It’s too cold and dark to do anything outside. NO TIME FOR RAIN. ONLY BOOKS.
Book of the month: The Thinking Woman’s Guide to Real Magic, Emily Croy Barker
What a terrible title for a wonderful book! Nora, a graduate student in English, accidentally falls through a portal to another world where she is enthralled by the fae and married to their prince. I do not think it too much of a spoiler to say that naturally she escapes, after sustaining some serious psychological trauma and getting stuck with an apparently cursed ring, and this is where the genuine surprises start. First, she escapes thanks to a powerful asshole of a wizard who really needs to go back to kindergarten and relearn sharing and teamwork, for whom the surprise comes not from his rigidity and competence, but his willingness to listen and change. (To an extent – he’s never going to be a go with the flow type.) While the idea of magic being a manifestation of energy, responding to the identity of objects, or reshaping natural forces isn’t new, little novelties cropped up in the expression and conceptualization of the energy by both the wizard (an expert) and Nora (who is super not). Not a surprise but a story kryptonite for me – Nora’s scholarly approach to learning to speak and read the local language and beginning to understand magic is very relatable (much as Diana’s was). I don’t want to spoil the ending, but she uses her knowledge of math to extremely good and shocking effect in the climactic battle to dismantle a key spell, and I just eat up that kind of thing. HUGE SPOILER: The biggest and most satisfying surprise is the late-game reveal that the regular fae were actually living under a dictatorship where they were effectively prisoners to the queen and her son, and on their deaths, shed their glamour spells and became treasured allies. END SPOILER. It’s not often that a fantasy book can surprise me anymore, and it was especially satisfying to see a grad student leading the charge this time. (Grad school was not so long ago!)
Story genre: specfic, adventure, allegory. Setting genre: fantasy. Format: novel. Reason I read: recommendation. Rating: 3/3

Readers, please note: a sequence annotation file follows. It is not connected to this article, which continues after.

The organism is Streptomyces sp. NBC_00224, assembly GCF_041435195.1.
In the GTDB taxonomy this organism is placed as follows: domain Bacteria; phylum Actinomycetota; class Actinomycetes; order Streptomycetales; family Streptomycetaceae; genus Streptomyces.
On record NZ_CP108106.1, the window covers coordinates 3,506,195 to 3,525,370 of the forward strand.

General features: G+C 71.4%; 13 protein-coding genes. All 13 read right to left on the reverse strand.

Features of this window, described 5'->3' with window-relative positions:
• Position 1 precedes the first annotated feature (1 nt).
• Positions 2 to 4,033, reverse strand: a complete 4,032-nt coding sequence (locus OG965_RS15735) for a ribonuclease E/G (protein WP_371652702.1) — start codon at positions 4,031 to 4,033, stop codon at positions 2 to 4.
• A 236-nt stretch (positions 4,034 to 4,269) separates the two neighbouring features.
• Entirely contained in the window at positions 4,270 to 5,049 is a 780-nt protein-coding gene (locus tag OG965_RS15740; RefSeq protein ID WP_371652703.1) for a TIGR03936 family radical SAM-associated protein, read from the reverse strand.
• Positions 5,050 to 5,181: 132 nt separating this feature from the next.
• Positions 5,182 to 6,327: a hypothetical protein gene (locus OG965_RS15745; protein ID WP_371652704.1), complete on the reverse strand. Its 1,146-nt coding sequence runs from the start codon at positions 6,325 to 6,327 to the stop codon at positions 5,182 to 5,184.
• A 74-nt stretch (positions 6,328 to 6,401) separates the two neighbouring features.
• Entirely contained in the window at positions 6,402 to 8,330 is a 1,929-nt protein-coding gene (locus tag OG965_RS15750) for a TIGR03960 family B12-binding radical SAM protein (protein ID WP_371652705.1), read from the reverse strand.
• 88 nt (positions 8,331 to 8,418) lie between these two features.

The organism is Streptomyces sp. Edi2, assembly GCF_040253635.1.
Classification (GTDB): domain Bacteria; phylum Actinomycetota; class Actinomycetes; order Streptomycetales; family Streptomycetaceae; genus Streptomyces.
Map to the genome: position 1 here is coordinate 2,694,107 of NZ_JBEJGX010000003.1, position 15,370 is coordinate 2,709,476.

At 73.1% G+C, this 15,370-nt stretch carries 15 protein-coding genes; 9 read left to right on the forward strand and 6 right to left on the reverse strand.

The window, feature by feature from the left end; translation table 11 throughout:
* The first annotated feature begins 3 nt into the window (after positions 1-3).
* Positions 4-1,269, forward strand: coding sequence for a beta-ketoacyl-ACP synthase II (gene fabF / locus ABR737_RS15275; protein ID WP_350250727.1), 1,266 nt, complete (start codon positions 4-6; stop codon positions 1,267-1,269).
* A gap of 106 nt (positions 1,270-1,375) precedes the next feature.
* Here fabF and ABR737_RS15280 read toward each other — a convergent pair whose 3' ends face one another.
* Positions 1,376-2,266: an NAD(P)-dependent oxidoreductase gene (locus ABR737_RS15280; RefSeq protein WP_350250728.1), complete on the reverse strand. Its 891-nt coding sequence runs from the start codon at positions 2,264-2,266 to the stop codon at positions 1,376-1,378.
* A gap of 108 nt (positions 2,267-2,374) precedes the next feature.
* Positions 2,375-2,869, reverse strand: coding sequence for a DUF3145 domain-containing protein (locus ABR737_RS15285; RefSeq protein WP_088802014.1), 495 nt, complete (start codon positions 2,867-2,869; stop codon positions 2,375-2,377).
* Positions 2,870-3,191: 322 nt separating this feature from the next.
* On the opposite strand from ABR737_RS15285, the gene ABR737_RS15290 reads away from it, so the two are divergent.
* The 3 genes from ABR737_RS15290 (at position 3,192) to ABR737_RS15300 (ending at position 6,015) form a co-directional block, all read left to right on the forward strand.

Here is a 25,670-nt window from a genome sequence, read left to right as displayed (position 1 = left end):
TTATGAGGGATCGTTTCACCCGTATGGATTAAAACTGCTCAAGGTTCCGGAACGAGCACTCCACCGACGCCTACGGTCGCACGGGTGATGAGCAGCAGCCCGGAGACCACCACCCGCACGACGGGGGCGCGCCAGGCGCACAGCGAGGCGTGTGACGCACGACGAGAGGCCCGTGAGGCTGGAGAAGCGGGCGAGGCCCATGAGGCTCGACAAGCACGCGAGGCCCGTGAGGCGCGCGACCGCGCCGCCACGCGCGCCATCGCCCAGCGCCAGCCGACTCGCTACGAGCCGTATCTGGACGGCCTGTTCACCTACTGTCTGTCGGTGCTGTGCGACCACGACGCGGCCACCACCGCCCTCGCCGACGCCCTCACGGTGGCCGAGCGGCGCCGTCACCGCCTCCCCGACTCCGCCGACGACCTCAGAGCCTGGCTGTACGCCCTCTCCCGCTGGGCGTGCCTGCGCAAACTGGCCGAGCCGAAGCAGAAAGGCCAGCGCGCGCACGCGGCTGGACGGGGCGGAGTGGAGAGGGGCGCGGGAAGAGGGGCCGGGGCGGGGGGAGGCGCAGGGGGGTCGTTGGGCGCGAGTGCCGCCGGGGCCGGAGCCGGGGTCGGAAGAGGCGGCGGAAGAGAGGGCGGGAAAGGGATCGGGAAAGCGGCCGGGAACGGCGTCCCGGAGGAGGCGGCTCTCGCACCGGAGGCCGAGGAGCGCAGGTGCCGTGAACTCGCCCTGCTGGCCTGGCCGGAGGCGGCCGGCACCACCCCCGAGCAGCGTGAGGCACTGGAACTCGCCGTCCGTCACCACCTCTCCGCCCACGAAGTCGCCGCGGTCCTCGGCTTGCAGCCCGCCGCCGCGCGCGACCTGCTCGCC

BONUS book of the month: Spinning Silver, Naomi Novik
Spinning Silver starts off as a challenge to the story of Rumpelstiltskin, who saves a desperate young girl by magically making gold from straw, and who is defeated only by her good luck of overhearing his name. Instead, Miryem changes silver (rather than straw) into gold herself, and she (initially) does so not by magic, but by being really good at her work of moneylending. Then the fae-like Staryk demand she turns their silver into gold, and everything falls apart.
From that start, Novik leaves the Rumpelstiltskin premise behind (mostly) and dives instead into the parallel journeys of three young women on the road to independence, both emotional and financial. The three of them come from very different financial backgrounds (peasant, moneylender, and noble), so while the relevant institutional power structures vary wildly between them, they are alike in being shut out (respectively, due to her family being ostracized from the village, being Jewish, and being a disfavored child in a low-power family). There’s no platitudes about girl power conquering all (motivational sayings don’t eliminate the pay gap in a medieval fantasy world either) and the women’s ultimate happy fates do not feel inevitable. Like real-world women’s empowerment, inspiration is not enough, being determined is necessary but not sufficient, and a whole lot comes down to the good will of the men (and male Staryk) who hold all the cards. While financial dependence of young women in historical and history-inspired works is not an uncommon theme, Novik’s specificity is uncommon. Getting into the monetary nitty-gritty of collecting loans, gathering valuable collateral, and winning the support of powerful men is necessary to show the stakes if they failed (abusive marriages, starving in the forest in winter, or both).